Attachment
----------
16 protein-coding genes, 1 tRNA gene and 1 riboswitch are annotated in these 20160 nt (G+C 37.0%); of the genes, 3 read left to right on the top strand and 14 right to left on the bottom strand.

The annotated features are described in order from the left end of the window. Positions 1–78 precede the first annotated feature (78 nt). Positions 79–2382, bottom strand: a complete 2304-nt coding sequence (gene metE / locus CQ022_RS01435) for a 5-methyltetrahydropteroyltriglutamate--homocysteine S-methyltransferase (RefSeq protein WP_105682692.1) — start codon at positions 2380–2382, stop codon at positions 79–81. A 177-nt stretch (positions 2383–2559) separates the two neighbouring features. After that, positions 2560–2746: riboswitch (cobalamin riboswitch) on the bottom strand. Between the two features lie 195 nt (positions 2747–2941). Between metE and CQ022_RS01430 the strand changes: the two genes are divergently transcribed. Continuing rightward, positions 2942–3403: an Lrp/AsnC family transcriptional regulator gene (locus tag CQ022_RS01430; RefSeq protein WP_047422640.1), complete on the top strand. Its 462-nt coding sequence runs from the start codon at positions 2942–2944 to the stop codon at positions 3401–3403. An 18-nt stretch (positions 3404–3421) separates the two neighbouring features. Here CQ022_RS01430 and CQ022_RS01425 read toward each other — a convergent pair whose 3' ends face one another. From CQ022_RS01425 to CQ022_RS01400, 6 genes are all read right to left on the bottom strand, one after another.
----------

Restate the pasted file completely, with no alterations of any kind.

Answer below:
16 protein-coding genes, 1 tRNA gene and 1 riboswitch are annotated in these 20160 nt (G+C 37.0%); of the genes, 3 read left to right on the top strand and 14 right to left on the bottom strand.

The annotated features are described in order from the left end of the window. Positions 1–78 precede the first annotated feature (78 nt). Positions 79–2382, bottom strand: a complete 2304-nt coding sequence (gene metE / locus CQ022_RS01435) for a 5-methyltetrahydropteroyltriglutamate--homocysteine S-methyltransferase (RefSeq protein WP_105682692.1) — start codon at positions 2380–2382, stop codon at positions 79–81. A 177-nt stretch (positions 2383–2559) separates the two neighbouring features. After that, positions 2560–2746: riboswitch (cobalamin riboswitch) on the bottom strand. Between the two features lie 195 nt (positions 2747–2941). Between metE and CQ022_RS01430 the strand changes: the two genes are divergently transcribed. Continuing rightward, positions 2942–3403: an Lrp/AsnC family transcriptional regulator gene (locus tag CQ022_RS01430; RefSeq protein WP_047422640.1), complete on the top strand. Its 462-nt coding sequence runs from the start codon at positions 2942–2944 to the stop codon at positions 3401–3403. An 18-nt stretch (positions 3404–3421) separates the two neighbouring features. Here CQ022_RS01430 and CQ022_RS01425 read toward each other — a convergent pair whose 3' ends face one another. From CQ022_RS01425 to CQ022_RS01400, 6 genes are all read right to left on the bottom strand, one after another.